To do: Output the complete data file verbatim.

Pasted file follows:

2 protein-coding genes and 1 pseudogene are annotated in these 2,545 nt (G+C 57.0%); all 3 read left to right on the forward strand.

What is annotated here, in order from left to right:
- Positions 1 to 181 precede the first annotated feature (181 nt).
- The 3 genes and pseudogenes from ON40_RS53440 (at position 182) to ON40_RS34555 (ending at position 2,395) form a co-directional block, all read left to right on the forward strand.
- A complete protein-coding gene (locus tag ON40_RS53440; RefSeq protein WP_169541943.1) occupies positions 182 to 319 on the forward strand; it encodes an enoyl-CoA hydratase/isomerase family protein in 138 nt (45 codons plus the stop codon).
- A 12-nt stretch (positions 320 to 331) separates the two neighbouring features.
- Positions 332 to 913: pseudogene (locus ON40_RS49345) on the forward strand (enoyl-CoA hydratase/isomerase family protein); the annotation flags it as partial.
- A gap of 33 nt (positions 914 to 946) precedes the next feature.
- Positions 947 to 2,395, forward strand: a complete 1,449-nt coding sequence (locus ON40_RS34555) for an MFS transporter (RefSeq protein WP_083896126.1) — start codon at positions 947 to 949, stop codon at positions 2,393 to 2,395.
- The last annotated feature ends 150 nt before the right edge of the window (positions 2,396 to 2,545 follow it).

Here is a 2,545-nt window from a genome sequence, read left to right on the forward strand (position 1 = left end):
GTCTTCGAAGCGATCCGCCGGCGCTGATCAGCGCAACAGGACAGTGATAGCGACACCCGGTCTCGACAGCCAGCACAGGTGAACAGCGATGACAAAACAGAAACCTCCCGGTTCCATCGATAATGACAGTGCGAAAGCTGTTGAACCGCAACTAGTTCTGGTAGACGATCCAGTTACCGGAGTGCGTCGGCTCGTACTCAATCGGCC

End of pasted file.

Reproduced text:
2 protein-coding genes and 1 pseudogene are annotated in these 2,545 nt (G+C 57.0%); all 3 read left to right on the forward strand.

What is annotated here, in order from left to right:
- Positions 1 to 181 precede the first annotated feature (181 nt).
- The 3 genes and pseudogenes from ON40_RS53440 (at position 182) to ON40_RS34555 (ending at position 2,395) form a co-directional block, all read left to right on the forward strand.
- A complete protein-coding gene (locus tag ON40_RS53440; RefSeq protein WP_169541943.1) occupies positions 182 to 319 on the forward strand; it encodes an enoyl-CoA hydratase/isomerase family protein in 138 nt (45 codons plus the stop codon).
- A 12-nt stretch (positions 320 to 331) separates the two neighbouring features.
- Positions 332 to 913: pseudogene (locus ON40_RS49345) on the forward strand (enoyl-CoA hydratase/isomerase family protein); the annotation flags it as partial.
- A gap of 33 nt (positions 914 to 946) precedes the next feature.
- Positions 947 to 2,395, forward strand: a complete 1,449-nt coding sequence (locus ON40_RS34555) for an MFS transporter (RefSeq protein WP_083896126.1) — start codon at positions 947 to 949, stop codon at positions 2,393 to 2,395.
- The last annotated feature ends 150 nt before the right edge of the window (positions 2,396 to 2,545 follow it).

Here is a 2,545-nt window from a genome sequence, read left to right on the forward strand (position 1 = left end):
GTCTTCGAAGCGATCCGCCGGCGCTGATCAGCGCAACAGGACAGTGATAGCGACACCCGGTCTCGACAGCCAGCACAGGTGAACAGCGATGACAAAACAGAAACCTCCCGGTTCCATCGATAATGACAGTGCGAAAGCTGTTGAACCGCAACTAGTTCTGGTAGACGATCCAGTTACCGGAGTGCGTCGGCTCGTACTCAATCGGCC